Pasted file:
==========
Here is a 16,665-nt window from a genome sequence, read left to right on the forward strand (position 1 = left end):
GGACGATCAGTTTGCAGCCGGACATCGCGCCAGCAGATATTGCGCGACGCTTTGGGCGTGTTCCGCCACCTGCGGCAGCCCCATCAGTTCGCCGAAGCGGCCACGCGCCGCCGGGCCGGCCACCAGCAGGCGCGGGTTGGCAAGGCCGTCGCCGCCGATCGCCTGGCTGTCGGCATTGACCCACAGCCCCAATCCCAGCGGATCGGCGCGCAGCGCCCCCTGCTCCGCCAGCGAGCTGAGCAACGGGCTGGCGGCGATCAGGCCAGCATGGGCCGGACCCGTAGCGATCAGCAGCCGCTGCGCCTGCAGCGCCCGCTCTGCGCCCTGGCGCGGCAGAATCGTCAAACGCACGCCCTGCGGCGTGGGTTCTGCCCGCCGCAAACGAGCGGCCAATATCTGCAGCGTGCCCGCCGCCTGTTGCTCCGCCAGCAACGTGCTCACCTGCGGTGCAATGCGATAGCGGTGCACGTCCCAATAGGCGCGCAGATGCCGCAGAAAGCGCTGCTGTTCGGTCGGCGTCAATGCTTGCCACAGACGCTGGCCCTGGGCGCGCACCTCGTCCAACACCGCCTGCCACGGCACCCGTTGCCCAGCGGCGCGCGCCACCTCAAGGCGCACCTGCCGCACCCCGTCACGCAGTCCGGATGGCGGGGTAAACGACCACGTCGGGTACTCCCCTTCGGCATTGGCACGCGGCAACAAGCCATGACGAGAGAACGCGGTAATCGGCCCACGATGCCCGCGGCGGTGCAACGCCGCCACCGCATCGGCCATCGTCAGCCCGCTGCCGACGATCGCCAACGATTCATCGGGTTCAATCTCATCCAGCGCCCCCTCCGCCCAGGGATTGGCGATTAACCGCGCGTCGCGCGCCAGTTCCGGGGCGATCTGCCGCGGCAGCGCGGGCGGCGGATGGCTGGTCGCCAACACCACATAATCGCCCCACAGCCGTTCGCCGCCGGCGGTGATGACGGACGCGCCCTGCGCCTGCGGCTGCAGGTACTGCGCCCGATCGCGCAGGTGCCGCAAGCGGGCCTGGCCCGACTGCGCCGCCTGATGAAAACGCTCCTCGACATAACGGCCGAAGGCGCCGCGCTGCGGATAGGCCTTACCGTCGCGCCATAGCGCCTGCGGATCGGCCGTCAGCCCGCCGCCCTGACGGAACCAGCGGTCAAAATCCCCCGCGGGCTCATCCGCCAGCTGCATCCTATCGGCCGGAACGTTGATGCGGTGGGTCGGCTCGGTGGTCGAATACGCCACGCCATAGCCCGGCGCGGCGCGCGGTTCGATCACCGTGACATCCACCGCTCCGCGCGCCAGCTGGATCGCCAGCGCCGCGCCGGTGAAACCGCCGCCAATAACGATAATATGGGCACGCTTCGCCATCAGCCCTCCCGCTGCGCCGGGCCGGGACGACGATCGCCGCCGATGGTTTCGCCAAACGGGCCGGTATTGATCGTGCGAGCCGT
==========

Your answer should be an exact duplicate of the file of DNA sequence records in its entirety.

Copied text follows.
Here is a 16,665-nt window from a genome sequence, read left to right on the forward strand (position 1 = left end):
GGACGATCAGTTTGCAGCCGGACATCGCGCCAGCAGATATTGCGCGACGCTTTGGGCGTGTTCCGCCACCTGCGGCAGCCCCATCAGTTCGCCGAAGCGGCCACGCGCCGCCGGGCCGGCCACCAGCAGGCGCGGGTTGGCAAGGCCGTCGCCGCCGATCGCCTGGCTGTCGGCATTGACCCACAGCCCCAATCCCAGCGGATCGGCGCGCAGCGCCCCCTGCTCCGCCAGCGAGCTGAGCAACGGGCTGGCGGCGATCAGGCCAGCATGGGCCGGACCCGTAGCGATCAGCAGCCGCTGCGCCTGCAGCGCCCGCTCTGCGCCCTGGCGCGGCAGAATCGTCAAACGCACGCCCTGCGGCGTGGGTTCTGCCCGCCGCAAACGAGCGGCCAATATCTGCAGCGTGCCCGCCGCCTGTTGCTCCGCCAGCAACGTGCTCACCTGCGGTGCAATGCGATAGCGGTGCACGTCCCAATAGGCGCGCAGATGCCGCAGAAAGCGCTGCTGTTCGGTCGGCGTCAATGCTTGCCACAGACGCTGGCCCTGGGCGCGCACCTCGTCCAACACCGCCTGCCACGGCACCCGTTGCCCAGCGGCGCGCGCCACCTCAAGGCGCACCTGCCGCACCCCGTCACGCAGTCCGGATGGCGGGGTAAACGACCACGTCGGGTACTCCCCTTCGGCATTGGCACGCGGCAACAAGCCATGACGAGAGAACGCGGTAATCGGCCCACGATGCCCGCGGCGGTGCAACGCCGCCACCGCATCGGCCATCGTCAGCCCGCTGCCGACGATCGCCAACGATTCATCGGGTTCAATCTCATCCAGCGCCCCCTCCGCCCAGGGATTGGCGATTAACCGCGCGTCGCGCGCCAGTTCCGGGGCGATCTGCCGCGGCAGCGCGGGCGGCGGATGGCTGGTCGCCAACACCACATAATCGCCCCACAGCCGTTCGCCGCCGGCGGTGATGACGGACGCGCCCTGCGCCTGCGGCTGCAGGTACTGCGCCCGATCGCGCAGGTGCCGCAAGCGGGCCTGGCCCGACTGCGCCGCCTGATGAAAACGCTCCTCGACATAACGGCCGAAGGCGCCGCGCTGCGGATAGGCCTTACCGTCGCGCCATAGCGCCTGCGGATCGGCCGTCAGCCCGCCGCCCTGACGGAACCAGCGGTCAAAATCCCCCGCGGGCTCATCCGCCAGCTGCATCCTATCGGCCGGAACGTTGATGCGGTGGGTCGGCTCGGTGGTCGAATACGCCACGCCATAGCCCGGCGCGGCGCGCGGTTCGATCACCGTGACATCCACCGCTCCGCGCGCCAGCTGGATCGCCAGCGCCGCGCCGGTGAAACCGCCGCCAATAACGATAATATGGGCACGCTTCGCCATCAGCCCTCCCGCTGCGCCGGGCCGGGACGACGATCGCCGCCGATGGTTTCGCCAAACGGGCCGGTATTGATCGTGCGAGCCGT